The Difference Between Hard and Soft Credit Checks
When a credit check is performed, it can be either a hard or a soft credit check.
Soft Credit Checks
When you check your own credit score, it is considered a soft credit check. Lenders, businesses, and leasing agencies may also use soft credit checks for loan pre-approval or as part of a background check. Your approval is not required for a soft credit check to occur. Soft credit pulls are visible only to you, and will not affect your credit score.
Examples of Soft Credit Checks
- Checking your own credit
- Pre-Approval checks for payday loans
- Background checks (employment verification)
Hard Credit Checks
The alternative to a soft credit check is a hard credit check. Also known as hard pulls or hard inquiries, this type of check may affect your credit score. Generally, its effect on your score could be negligible or negative.
Hard credit checks are often used by lenders. The lender could be a credit card issuer or a financial institution like a bank. They use the hard credit check to review your credit score and credit history before extending you a new line of credit or issuing a loan.
Some lenders may only use one of the three major national credit bureaus, Equifax, Experian, and TransUnion. Others may perform a check with all three.
A hard credit check is a routine part of an application for a mortgage, credit card, or other large loans. Your approval is required for a hard credit check to be performed.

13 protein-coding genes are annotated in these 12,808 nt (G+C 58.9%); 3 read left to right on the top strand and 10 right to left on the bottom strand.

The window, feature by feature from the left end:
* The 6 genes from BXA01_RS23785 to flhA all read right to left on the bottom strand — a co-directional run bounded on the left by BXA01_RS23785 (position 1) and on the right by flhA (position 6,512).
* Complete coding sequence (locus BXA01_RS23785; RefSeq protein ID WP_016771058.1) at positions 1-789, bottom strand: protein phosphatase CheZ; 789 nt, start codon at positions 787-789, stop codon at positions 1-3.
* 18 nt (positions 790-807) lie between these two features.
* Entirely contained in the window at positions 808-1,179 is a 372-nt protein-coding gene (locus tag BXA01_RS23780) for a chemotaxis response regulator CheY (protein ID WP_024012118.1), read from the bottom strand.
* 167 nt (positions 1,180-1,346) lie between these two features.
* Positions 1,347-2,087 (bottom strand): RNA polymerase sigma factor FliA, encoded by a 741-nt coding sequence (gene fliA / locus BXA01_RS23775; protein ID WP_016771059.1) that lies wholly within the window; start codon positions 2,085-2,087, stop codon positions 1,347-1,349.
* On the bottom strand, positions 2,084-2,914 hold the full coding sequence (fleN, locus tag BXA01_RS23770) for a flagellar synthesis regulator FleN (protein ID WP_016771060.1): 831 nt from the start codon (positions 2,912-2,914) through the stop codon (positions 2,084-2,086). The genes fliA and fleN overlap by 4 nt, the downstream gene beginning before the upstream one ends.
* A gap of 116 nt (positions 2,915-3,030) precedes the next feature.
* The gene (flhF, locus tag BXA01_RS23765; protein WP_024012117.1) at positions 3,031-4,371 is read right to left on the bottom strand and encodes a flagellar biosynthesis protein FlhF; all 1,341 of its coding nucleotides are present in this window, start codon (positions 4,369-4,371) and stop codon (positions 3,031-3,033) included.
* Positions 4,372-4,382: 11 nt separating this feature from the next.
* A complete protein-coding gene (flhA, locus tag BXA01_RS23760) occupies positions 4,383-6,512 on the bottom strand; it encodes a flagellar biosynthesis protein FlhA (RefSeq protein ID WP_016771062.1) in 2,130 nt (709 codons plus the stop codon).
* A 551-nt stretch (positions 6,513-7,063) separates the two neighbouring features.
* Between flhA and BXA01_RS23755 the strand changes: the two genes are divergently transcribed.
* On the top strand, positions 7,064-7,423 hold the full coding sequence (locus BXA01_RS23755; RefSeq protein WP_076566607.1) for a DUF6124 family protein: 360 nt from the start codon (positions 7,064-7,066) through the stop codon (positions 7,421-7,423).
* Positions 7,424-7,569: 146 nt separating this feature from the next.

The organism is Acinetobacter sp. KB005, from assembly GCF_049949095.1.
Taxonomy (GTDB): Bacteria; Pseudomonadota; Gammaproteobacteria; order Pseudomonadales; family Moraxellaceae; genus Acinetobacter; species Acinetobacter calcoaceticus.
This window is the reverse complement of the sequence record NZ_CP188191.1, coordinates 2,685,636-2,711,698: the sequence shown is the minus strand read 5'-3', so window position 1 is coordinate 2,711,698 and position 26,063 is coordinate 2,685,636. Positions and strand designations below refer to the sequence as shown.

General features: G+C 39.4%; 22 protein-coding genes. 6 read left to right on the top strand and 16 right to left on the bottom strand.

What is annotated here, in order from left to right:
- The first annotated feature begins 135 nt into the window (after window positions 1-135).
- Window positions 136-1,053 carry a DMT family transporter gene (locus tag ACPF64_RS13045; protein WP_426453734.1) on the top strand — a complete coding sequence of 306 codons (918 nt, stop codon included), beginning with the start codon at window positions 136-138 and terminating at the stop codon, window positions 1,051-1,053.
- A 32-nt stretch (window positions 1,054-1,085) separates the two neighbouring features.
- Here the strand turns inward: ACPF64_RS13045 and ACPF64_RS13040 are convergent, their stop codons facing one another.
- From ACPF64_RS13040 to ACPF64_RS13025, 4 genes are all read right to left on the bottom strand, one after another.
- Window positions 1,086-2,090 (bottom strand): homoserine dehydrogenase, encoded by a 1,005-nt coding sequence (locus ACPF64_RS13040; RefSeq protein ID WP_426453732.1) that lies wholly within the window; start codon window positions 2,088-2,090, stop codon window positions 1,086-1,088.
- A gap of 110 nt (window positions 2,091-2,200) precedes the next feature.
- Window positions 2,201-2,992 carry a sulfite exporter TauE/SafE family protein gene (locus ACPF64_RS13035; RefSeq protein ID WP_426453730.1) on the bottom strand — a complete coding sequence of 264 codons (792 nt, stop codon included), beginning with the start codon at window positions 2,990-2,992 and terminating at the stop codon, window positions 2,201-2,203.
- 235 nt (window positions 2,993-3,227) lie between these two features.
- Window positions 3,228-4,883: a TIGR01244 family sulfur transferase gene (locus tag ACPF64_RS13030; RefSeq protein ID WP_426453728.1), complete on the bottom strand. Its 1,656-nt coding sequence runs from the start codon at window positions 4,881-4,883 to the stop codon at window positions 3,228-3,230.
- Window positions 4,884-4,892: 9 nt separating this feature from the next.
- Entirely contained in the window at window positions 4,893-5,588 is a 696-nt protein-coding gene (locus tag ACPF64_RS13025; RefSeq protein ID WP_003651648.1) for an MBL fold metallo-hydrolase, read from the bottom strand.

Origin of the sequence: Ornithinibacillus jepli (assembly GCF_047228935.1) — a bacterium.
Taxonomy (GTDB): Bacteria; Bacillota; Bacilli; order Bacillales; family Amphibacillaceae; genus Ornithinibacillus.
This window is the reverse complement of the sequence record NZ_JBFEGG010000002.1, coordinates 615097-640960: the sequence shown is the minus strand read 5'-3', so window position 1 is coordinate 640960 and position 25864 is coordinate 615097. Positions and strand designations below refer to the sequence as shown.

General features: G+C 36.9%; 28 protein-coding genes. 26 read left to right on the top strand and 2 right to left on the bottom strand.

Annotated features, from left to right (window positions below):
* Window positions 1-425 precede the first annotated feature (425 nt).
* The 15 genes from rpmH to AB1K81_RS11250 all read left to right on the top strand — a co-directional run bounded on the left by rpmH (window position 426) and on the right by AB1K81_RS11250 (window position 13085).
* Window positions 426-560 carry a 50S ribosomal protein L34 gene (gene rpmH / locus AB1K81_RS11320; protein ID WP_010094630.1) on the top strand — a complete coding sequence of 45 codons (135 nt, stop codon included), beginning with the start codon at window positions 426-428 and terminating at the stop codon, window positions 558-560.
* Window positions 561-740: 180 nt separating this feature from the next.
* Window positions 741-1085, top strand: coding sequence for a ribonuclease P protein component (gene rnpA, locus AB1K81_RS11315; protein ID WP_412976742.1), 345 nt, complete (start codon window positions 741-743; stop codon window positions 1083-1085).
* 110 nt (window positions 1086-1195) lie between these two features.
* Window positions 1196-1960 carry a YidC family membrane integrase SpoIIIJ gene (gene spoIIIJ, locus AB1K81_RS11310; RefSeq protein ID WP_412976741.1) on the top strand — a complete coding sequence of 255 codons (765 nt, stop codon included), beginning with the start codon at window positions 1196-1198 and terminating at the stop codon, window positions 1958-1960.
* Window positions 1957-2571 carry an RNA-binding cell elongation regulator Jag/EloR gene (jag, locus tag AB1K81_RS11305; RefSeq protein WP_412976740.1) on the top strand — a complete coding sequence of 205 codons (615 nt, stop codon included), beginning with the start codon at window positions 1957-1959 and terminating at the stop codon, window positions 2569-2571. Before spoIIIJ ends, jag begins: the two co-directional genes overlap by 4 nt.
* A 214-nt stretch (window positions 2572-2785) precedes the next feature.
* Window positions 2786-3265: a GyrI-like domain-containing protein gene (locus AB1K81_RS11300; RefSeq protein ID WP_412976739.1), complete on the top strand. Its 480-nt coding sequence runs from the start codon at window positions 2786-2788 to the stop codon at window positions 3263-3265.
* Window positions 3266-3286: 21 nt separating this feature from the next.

A Single Hard Credit Check vs Multiple Hard Credit Checks
A single hard credit check, such as in the case of applying for a mortgage with a financial institution, is unlikely to severely harm your credit score. Hard credit checks usually remain on your credit history for two years. After this time they drop off your record.
The damage from a single instance of a hard credit check may decrease or be negligible even before the record being omitted from your credit history. One or two hard credit checks may result in the loss of a few points. At most, a person will typically lose five points from their FICO score.
However, multiple hard credit checks may do more damage to your credit score. Multiple hard credit checks in a short time frame may label you as high-risk. Lenders may view you as a customer in need of cash and someone willing to take on large amounts of debt.
In most cases, you should avoid applying for many types of credit (credit cards, loans, etc) around the same time. While there is not an exact number of hard checks required to damage your credit score, more than two in a short period is ill-advised.
Hard Credit Checks and Rate Shopping
In many instances, multiple hard credit checks for select types of loans may not be as detrimental. These loan types are student loans, mortgages, and auto loans. When you apply for many types of loans in these categories you will likely be assumed to be rate shopping.
The FICO model views all of these types of inquiries within 45 days as a single inquiry. Other models may do the same, albeit for a shorter time. VantageScore reports all checks within 14 days as a single inquiry.
Examples of Hard Credit Checks
- Credit card applications
- Student loan applications
- Mortgage applications
- Car loan applications
- Apartment or housing rental applications
- Personal loan applications
Payday Loans and Credit Checks
A payday loan can be considered a personal loan, but payday loans are generally short term and for a smaller amount. Therefore, payday loan lenders generally do not use hard credit checks. Instead, soft credit checks are used. As a result, applying for a payday loan is unlikely to impact your credit score.